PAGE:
June 11 was one of the special nights of the season for the Piedmont Pride baseball team.
The players met foster families at Sperry Van Ness in downtown Rock Hill. The Pride Foster Family Ministry pairs players with local families to give them a home away from home while they play baseball.
For many parents, this presents an opportunity for their children to be mentored by these young men. Local families agree to support these players on and off the field, as well as make a contribution to Pride baseball to help fund the expenses for the team during the summer.
“When I started this team two years ago, I was going to do it like every other team does it and provide host families for the players. I thought that would be the easiest thing to do,” Coach Joe Hudak said. “The players were reporting in two weeks and I had three host families, 28 players and three host families wasn’t going to work. So I started the Foster Family Ministry, where families adopt a player or two for the summer.”
The families and Pride players came together June 11 to meet one another. All 10 families adopted at least two players, five families took three players, and the High family took four players. Once all the players were assigned, a family pizza was served and everyone had time to get to know each other.
There were smiles on everyone’s faces -- the players, the parents, and of course, the kids excited to meet and become friends with players they look up to.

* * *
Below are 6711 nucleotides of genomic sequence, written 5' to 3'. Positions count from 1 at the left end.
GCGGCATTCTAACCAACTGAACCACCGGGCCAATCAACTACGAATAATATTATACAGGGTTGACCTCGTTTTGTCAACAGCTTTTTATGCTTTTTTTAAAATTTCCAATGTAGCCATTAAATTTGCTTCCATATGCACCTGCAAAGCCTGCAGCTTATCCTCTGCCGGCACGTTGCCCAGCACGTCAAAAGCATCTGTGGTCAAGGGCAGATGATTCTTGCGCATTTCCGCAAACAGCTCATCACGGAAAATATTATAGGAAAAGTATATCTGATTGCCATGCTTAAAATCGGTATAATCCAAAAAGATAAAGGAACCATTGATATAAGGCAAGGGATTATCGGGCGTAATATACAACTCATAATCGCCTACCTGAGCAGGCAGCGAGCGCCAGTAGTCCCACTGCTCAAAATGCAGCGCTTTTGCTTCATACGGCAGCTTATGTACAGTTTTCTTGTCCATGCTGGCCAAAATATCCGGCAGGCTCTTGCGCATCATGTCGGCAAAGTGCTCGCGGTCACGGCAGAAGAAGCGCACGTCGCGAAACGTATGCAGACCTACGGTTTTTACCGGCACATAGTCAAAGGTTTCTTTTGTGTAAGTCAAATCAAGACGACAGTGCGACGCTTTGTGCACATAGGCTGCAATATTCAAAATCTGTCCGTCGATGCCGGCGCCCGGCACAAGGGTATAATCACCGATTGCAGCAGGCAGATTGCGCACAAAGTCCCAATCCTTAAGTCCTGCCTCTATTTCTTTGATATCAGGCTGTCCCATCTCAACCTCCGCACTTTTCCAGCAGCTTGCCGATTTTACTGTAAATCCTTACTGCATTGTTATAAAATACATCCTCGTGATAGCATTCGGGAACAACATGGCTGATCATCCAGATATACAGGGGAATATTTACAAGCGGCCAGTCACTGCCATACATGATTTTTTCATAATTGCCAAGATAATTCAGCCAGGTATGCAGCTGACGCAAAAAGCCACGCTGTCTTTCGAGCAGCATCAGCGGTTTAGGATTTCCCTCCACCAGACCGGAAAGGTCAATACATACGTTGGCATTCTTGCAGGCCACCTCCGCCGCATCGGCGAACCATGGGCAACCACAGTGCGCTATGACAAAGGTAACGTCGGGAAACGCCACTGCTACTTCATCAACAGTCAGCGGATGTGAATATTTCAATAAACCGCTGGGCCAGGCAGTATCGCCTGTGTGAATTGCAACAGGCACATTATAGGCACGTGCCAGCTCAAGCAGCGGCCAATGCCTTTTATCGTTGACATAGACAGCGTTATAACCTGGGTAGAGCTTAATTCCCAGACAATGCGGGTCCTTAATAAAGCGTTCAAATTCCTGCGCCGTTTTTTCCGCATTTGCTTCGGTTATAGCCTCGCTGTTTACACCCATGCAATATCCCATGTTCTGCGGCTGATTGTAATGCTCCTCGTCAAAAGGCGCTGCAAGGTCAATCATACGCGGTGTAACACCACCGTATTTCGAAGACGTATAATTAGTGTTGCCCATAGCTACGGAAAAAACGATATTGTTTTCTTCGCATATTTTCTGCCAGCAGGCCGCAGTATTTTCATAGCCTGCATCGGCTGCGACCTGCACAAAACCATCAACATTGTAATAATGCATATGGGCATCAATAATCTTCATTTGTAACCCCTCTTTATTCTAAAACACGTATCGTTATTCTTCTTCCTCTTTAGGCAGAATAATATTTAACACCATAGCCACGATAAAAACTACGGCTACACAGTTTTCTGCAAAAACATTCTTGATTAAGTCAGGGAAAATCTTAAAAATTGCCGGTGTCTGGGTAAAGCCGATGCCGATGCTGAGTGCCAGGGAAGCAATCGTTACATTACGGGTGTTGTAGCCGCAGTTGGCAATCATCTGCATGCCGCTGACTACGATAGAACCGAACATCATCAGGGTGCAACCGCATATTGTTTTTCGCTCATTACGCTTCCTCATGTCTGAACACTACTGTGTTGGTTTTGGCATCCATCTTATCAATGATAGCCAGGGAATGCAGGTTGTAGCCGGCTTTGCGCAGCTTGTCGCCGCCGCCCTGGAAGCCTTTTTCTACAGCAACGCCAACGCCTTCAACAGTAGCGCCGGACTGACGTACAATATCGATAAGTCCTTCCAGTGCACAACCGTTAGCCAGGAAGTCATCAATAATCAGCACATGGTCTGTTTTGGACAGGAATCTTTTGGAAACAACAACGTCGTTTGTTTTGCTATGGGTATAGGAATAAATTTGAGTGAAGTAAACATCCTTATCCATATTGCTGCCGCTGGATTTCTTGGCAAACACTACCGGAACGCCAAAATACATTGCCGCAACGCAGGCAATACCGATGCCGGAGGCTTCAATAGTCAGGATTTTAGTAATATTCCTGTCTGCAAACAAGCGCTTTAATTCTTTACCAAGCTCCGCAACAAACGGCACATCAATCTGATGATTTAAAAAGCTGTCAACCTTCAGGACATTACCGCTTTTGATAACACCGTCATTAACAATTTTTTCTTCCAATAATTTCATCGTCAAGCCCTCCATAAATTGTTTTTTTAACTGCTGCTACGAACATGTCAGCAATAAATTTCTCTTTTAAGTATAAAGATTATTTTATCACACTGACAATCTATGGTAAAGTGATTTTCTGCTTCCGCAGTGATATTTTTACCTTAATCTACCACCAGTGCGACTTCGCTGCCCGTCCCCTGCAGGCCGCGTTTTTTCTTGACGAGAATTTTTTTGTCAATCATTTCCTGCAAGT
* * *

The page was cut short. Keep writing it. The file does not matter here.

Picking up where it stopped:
The Graham family, who have three children, said: “We love to bring them into our home and love on them and care for them. With our kids still young, it’s nice to have almost like older brothers come into the house and hang out with them.”
Over and over parents talked about how excited they are to support Pride players and how much they loved the Christian aspect of Pride baseball.
Returner Zach Shank, who was adopted by the Sutton family, made a connection immediately. “I love them already, they are great genuine people. I want to be like an older brother to their son Xander, I want to mentor him,” he said.
Jake Wright, adopted by the Wood family along with outfielder Brian Wood, sees the impact these families have.
“They are very nice, and I’m happy I was able to get to know them tonight. It’s a really good thing for players whoare far from home for the summer. I’m only 20 minutes from home, but I still feel a huge amount of support from them. It’s a great opportunity to meet new people and have a place to go for a home-cooked meal.”